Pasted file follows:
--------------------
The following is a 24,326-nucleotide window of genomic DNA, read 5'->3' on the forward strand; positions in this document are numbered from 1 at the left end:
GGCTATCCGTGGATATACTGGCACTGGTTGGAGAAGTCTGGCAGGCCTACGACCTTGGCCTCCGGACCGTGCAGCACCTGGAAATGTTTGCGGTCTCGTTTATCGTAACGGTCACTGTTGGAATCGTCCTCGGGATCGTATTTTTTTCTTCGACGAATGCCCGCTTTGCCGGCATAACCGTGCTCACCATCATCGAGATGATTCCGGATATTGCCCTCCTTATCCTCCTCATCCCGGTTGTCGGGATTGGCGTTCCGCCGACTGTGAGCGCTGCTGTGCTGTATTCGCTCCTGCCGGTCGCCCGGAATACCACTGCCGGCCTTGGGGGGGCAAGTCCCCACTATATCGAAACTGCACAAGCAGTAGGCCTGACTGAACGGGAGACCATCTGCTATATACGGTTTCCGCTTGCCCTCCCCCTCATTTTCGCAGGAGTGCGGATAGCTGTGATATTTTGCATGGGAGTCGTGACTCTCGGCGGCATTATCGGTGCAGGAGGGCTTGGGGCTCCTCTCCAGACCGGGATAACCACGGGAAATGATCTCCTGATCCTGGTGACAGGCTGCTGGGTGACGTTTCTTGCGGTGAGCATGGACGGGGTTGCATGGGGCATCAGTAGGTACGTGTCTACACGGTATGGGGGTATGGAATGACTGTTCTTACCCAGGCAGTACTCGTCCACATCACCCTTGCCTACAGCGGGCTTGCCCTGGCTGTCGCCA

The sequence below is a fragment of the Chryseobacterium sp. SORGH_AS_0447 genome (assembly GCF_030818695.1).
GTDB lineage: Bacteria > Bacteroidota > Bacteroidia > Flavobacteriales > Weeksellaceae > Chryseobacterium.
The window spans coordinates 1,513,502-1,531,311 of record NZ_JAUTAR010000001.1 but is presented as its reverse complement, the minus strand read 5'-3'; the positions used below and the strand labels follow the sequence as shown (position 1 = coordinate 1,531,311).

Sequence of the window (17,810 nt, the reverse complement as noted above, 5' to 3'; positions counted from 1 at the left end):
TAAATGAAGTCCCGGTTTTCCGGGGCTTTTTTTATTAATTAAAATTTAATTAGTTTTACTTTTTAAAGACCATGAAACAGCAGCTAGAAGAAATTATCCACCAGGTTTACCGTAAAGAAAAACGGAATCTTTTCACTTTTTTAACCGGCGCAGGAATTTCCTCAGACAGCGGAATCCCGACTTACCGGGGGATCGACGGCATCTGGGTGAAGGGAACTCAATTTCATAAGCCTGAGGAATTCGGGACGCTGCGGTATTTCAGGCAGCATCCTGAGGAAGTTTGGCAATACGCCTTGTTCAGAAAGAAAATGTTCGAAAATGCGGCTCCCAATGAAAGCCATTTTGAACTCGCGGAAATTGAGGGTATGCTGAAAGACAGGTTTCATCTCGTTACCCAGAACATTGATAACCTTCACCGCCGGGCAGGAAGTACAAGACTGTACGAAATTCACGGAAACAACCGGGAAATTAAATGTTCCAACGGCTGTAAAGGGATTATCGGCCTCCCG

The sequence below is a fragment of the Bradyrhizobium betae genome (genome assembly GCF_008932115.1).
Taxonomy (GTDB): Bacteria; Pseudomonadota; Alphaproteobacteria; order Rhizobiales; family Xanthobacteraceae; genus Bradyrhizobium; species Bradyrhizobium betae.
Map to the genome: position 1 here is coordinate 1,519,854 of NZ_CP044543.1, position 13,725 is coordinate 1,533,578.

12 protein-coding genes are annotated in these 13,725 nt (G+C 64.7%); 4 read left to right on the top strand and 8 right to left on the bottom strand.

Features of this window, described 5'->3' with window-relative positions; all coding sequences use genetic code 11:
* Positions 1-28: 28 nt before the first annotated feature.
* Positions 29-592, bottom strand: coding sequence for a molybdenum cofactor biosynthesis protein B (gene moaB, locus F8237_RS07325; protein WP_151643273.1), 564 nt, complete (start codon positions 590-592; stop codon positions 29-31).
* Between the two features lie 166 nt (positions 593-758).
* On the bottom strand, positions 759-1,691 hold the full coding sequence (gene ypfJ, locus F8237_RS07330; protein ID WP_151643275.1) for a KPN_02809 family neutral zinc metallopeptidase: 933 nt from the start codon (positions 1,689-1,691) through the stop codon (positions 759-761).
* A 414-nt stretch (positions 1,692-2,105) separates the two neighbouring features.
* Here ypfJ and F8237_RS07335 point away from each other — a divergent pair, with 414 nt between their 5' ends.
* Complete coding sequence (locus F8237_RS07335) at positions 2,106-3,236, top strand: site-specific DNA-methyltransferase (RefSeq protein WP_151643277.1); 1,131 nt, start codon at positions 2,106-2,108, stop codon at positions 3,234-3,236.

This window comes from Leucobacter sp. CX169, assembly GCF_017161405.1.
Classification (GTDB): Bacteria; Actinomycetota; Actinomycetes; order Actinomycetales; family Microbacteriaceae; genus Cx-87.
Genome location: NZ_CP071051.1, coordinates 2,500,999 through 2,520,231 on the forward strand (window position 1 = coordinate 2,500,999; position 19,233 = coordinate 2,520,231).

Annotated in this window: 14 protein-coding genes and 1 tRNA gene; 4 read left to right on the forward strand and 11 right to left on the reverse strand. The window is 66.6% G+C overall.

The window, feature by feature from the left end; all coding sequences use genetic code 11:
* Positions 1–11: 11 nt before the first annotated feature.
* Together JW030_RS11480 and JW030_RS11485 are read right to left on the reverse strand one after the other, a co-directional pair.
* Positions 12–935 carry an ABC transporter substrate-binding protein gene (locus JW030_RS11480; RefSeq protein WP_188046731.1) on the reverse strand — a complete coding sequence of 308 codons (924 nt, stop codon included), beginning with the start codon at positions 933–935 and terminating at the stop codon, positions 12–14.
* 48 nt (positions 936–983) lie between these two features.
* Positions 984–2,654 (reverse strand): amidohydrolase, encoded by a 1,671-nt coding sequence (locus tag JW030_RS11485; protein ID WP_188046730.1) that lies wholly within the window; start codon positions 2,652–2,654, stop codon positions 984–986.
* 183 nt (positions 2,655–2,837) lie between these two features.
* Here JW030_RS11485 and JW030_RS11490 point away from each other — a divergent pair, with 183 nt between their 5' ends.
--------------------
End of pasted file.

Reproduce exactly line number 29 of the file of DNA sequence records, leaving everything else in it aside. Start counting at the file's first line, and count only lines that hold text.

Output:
* Positions 984–2,654 (reverse strand): amidohydrolase, encoded by a 1,671-nt coding sequence (locus tag JW030_RS11485; protein ID WP_188046730.1) that lies wholly within the window; start codon positions 2,652–2,654, stop codon positions 984–986.